Men, a southern outdoorsman once said, were built "to hunt, fight and make love. Anything else is a distraction."
In the polished halls of the Maryland General Assembly today that neolithic notion was taken to task as proponents of a study of "contemporary manhood" called for rethinking the old values.
They are backing a proposed gubernatorial task force to unearth the dark forces that make men so wild and crazy, but they had to look pretty hard for a sponsor in the legislature. The first five male delegates they approached were scared it might anger their female constituents, according to Jack Kammer, the Baltimore radio show host who hatched the idea.
In the end Del. Elijah Cummings (D-Baltimore) agreed to offer House Joint Resolution 43, which quickly won the sobriquet, "the wimp bill."
Cummings is hoping members of the House Judiciary Committee, to whom testimony in behalf of the bill was offered today, will be more supportive.
Psychologists, sociologists, a "social change consultant" and other witnesses told the committee that modern American men are victims of social stereotypes that encourage them to be violent, alcoholic, workaholic, drug-abusing, irresponsible in child support, cold and aloof and criminal.
The witnesses said that because of men's peculiar mindset, more of them die in car crashes, die younger than women by 10 years, are behind most violent crime, have a suicide rate twice as high as for women and are murdered at a rate four times as high -- all of which, they said, constitutes a problem.
The committee, composed mostly of men, took the testimony in reasonably cold and aloof fashion, though there was a moment when at least one legislator appeared on the verge of a guffaw.
That would have been when developmental neuropsychologist James W. Prescott was testifying that American males would be better off if they had had 2 1/2 years of breast-feeding as infants, rather than the average three months.
The committee seemed to be principally concerned about what the legislature could do about issues like that. Delegates Pauline Menes (D-Prince George's) and Albert Morningstar (D-Frederick) asked whether realistic suggestions for state legislation would be forthcoming if the task force were approved.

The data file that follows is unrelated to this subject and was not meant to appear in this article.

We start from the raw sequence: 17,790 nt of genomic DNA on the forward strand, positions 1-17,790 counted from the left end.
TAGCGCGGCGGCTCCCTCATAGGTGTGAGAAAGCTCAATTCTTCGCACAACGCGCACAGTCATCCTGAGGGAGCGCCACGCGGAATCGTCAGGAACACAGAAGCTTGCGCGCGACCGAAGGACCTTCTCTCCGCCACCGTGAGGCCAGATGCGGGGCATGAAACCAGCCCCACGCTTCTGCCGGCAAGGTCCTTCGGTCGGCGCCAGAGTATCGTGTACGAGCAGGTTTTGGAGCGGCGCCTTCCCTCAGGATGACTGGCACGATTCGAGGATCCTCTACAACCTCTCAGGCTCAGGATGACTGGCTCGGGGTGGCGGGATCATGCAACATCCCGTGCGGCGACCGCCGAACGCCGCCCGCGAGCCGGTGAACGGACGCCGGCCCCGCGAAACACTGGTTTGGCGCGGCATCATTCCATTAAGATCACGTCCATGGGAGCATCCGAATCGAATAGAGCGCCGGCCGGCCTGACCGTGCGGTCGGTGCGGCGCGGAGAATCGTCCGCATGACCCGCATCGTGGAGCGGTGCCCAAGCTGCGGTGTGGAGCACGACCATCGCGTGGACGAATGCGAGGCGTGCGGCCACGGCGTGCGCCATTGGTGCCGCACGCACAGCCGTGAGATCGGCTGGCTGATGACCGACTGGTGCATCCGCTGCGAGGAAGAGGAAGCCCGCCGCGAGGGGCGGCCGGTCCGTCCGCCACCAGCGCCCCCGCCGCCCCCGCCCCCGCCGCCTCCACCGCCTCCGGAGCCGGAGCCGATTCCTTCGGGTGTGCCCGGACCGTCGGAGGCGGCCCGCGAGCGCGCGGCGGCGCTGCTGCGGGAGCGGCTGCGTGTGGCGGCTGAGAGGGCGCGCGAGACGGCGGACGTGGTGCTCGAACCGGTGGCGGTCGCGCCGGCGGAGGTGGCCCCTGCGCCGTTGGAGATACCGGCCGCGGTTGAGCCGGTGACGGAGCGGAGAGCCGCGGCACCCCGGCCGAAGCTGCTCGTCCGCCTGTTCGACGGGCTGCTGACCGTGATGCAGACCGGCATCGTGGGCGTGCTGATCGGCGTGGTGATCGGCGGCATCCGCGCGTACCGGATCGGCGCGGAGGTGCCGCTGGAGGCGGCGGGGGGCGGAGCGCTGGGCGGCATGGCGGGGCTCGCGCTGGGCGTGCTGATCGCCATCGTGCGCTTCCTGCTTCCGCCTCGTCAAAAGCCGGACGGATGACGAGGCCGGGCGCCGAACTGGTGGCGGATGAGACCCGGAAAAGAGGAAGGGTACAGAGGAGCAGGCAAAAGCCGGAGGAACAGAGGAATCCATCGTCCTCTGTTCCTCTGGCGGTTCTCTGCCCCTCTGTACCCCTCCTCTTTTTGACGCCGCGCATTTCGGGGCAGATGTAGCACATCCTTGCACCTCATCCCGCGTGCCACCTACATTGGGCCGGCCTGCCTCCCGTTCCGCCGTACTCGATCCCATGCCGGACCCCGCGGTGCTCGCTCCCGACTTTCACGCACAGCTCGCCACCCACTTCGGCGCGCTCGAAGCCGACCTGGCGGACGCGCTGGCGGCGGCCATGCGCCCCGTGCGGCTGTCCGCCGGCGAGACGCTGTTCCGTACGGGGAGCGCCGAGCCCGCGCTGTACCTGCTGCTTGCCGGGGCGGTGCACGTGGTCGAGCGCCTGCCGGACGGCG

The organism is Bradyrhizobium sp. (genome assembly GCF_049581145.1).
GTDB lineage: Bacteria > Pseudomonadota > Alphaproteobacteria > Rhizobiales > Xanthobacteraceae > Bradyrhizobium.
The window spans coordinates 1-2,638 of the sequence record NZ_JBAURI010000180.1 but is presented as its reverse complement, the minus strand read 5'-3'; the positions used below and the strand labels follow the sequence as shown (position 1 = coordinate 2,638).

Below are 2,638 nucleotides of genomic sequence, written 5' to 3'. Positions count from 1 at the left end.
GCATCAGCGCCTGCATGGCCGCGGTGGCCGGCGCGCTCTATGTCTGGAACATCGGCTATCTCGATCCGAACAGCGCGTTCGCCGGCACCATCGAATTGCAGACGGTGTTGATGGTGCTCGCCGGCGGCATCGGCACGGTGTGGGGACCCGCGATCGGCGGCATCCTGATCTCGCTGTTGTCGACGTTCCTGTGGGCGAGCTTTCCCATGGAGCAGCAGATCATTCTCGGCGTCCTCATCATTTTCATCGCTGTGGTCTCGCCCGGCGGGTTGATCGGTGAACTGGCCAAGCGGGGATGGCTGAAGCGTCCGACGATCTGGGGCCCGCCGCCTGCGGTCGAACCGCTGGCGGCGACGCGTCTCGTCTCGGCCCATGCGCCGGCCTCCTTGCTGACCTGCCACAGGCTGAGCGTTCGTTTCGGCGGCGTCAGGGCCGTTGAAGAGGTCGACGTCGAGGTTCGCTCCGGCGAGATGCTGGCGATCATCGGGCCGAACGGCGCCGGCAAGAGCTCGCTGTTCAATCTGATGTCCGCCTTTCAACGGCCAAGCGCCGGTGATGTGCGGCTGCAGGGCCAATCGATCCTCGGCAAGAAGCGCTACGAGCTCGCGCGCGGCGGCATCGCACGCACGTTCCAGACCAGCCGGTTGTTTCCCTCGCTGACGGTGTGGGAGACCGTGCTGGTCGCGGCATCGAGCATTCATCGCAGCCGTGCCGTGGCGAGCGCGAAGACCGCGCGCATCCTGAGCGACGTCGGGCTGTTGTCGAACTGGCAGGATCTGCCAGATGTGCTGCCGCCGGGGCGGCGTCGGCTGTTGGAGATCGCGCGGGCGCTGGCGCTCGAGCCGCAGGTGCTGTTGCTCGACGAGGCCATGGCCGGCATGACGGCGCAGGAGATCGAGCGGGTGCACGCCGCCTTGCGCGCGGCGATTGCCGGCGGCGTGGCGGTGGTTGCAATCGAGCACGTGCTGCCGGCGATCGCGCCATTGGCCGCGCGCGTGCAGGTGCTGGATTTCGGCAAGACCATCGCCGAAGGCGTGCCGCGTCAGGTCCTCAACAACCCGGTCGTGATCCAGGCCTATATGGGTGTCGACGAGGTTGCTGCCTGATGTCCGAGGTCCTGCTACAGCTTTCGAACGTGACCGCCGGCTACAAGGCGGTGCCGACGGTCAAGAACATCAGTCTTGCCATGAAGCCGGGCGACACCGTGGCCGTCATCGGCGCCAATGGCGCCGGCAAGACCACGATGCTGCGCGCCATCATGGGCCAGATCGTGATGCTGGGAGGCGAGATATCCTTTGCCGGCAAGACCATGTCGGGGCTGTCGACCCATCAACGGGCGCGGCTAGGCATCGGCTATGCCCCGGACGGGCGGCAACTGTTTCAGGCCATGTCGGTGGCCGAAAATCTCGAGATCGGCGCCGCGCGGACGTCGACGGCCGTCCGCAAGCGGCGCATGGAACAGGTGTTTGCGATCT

Gene Martin, the social change consultant, replied that there was plenty of research material to support legislative initiatives, though he conceded that a state legislature was not the ideal forum for a debate on the broad issue of man's role in society.
"But we'll take any forum," said Martin, who hosts a biweekly issues show on WPFW-FM in Washington. "We didn't come because this is the best forum, but why not start here? Maryland has a commission on women; why not one on the status of men?"
Martin said the issue must be tackled because "whatever value the traditional concepts of masculinity and femininity had no longer fit in modern life. They're unfair, unjust and impossible to live up to. We've started to recognize that for women, and we're here to call attention to the fact that it's the same for men."
He said millions of men are suffering "a sense of personal isolation" because they don't measure up to male stereotypes, "and they think they're the only ones feeling it."
Kammer, a technical writer on computer software and part-time host of a Baltimore radio show on men's issues, came up with the idea for the task force after discussions on his show convinced him men were in a pickle.
He compared the plight of men to the plight of the Chesapeake Bay -- not dead but not doing so great, either.
"We're growing up polluted," he said, "beating people up and killing to be in control, getting drunk and driving fast to impress girls . . . ."
Kammer said women's groups frequently contend that society turns victims into villains by blaming them for transgressions over which they have no control. "Men can be victimized the same way," he said.